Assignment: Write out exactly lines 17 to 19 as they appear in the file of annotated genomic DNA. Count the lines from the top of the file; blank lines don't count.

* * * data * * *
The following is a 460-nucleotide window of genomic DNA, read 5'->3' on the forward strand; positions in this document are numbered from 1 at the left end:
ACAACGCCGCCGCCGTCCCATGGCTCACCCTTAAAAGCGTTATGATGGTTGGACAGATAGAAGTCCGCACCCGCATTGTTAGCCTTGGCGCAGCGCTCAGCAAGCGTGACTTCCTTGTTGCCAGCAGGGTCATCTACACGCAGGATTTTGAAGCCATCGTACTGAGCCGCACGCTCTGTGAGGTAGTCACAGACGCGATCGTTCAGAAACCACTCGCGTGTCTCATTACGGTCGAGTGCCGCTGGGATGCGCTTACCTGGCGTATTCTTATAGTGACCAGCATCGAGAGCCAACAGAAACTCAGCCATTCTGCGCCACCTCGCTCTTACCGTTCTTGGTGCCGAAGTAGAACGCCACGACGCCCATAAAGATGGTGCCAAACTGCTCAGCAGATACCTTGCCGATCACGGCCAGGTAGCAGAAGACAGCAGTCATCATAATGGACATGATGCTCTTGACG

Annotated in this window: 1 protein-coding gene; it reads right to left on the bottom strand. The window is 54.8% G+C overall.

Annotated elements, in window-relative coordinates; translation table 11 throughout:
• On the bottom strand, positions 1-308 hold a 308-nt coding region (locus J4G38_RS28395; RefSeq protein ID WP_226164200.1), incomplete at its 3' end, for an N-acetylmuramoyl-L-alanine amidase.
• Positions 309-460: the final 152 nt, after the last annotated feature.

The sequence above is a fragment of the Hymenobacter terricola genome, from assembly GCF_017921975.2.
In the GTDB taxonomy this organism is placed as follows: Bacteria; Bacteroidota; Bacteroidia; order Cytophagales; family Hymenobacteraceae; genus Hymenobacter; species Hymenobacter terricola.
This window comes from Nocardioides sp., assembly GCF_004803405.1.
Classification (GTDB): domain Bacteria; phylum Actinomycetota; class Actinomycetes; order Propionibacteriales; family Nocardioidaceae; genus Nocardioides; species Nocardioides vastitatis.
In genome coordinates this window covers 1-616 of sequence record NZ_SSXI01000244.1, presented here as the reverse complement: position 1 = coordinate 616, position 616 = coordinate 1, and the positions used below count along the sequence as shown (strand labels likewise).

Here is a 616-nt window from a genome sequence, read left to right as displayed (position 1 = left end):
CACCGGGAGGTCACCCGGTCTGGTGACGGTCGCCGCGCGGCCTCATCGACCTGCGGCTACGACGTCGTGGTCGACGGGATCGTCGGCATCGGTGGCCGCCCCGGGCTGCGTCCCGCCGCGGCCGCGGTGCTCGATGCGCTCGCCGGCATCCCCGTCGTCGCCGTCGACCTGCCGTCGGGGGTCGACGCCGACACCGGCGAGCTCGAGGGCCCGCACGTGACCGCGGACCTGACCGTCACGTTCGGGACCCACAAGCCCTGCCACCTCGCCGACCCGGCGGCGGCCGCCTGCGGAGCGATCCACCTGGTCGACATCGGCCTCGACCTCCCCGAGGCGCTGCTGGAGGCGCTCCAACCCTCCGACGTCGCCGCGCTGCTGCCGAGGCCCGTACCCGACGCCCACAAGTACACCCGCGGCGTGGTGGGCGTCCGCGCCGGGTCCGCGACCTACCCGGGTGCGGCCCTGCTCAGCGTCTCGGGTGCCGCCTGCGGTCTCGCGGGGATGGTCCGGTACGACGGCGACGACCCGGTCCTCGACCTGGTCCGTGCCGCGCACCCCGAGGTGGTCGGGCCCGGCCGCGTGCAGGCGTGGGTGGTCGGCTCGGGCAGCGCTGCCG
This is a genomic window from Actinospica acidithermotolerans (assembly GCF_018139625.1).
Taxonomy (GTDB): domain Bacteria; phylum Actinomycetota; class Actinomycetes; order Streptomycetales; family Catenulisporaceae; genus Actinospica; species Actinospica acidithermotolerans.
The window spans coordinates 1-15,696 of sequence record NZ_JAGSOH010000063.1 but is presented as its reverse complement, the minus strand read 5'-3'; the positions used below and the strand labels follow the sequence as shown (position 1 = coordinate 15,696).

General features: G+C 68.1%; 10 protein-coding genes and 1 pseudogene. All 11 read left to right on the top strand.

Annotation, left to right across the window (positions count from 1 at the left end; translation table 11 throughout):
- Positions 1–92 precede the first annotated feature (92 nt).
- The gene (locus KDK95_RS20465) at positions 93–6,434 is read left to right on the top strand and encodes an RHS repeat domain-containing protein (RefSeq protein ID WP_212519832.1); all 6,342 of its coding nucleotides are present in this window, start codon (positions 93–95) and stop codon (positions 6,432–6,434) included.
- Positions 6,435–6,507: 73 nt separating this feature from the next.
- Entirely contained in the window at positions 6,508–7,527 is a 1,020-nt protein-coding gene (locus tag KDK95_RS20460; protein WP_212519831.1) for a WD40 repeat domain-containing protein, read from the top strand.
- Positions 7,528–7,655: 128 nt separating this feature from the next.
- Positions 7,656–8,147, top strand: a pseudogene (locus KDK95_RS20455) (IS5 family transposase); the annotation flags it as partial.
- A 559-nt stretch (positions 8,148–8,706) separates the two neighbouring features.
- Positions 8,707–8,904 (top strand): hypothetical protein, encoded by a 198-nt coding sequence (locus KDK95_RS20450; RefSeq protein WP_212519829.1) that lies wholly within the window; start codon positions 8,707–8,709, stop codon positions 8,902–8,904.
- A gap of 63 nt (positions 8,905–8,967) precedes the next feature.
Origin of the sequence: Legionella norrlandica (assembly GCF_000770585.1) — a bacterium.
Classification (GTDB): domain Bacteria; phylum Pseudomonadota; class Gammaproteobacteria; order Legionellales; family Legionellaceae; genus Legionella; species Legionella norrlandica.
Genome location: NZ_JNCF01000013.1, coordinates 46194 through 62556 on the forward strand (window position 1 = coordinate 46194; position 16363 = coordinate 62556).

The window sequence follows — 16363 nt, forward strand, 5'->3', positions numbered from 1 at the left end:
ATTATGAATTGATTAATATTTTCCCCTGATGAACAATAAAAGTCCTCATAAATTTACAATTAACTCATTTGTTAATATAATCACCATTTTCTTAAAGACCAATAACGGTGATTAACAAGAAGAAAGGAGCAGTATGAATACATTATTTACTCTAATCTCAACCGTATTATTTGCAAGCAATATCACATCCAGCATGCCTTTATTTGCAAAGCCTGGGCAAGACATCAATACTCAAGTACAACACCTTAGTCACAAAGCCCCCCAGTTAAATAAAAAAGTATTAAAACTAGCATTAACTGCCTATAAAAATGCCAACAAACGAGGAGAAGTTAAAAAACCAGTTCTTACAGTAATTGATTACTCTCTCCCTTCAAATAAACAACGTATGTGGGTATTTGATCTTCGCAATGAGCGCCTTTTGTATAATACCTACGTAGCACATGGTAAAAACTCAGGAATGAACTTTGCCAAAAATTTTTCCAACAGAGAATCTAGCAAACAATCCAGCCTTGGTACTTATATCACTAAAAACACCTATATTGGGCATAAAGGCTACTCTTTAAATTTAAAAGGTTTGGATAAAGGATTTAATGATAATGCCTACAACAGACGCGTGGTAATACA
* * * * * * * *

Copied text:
General features: G+C 68.1%; 10 protein-coding genes and 1 pseudogene. All 11 read left to right on the top strand.

Annotation, left to right across the window (positions count from 1 at the left end; translation table 11 throughout):
- Positions 1–92 precede the first annotated feature (92 nt).